Late last month, NFL veteran, Ryan Russell, came out as bisexual. The former Dallas Cowboy and Tampa Bay Buccaneer told CNN, “Once I finally felt ready to come out and felt ready to express who I was, I just felt a weight lifted. I became a better brother. I became a better son. I believe I’ll be a better teammate.”

Russell’s coming out is important to many in the bisexual community — a demographic up against erasure, hypersexualization, misrepresentation, misunderstanding and, of course, biphobia.

When the story of Maurice “Reese” Willoughby’s apparent death by suicide broke, all outlets pushed forward the same narrative: his death came as the result of bullying received for his relationship with a trans woman.

Details were updated, noting his experiences with addiction and domestic abuse reported by his partner, Faith Palmer, but not before Palmer’s identity was misused.

PGN has covered various court cases this year that mention the Civil Rights Act and whether it covers LGBTQ individuals. Most recently has been the case of Aimee Stephens, a trans woman who was fired from her job as a funeral director due to her transition.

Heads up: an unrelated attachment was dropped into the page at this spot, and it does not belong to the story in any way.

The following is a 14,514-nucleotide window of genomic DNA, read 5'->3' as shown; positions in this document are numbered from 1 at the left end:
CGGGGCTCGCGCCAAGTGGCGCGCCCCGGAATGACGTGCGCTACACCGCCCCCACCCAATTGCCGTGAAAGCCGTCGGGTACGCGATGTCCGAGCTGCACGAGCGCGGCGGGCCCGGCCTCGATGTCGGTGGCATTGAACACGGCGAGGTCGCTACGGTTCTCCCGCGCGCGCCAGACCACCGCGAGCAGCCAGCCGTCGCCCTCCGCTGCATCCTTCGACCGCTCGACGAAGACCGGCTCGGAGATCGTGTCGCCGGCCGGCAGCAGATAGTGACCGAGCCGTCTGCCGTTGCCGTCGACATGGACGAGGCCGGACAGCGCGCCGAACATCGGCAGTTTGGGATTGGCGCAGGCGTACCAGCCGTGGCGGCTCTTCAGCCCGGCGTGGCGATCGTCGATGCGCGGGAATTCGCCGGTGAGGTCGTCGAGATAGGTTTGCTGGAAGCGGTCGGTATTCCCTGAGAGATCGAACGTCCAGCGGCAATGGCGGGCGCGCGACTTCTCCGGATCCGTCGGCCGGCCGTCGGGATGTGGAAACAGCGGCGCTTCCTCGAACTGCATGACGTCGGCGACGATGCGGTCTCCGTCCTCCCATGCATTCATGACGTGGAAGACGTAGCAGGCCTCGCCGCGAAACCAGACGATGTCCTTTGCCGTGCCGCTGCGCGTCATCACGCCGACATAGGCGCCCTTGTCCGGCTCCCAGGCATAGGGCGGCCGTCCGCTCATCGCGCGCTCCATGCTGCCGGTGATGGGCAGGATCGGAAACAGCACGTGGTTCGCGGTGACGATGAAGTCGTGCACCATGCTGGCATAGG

Gender noncomformity is not a new concept and living outside of the binaries is not a new identity, though the term nonbinary was coined more recently, growing more popular around 2014.

Fourteen Black trans women have been killed in the U.S. this year, including the most recent death of Pebbles LaDime in South Carolina on Aug. 4. This means all trans women who have been violently murdered in 2019 were Black. Locally, our community continues to mourn Tameka “Michelle” Washington, whose suspected murderer awaits trial.

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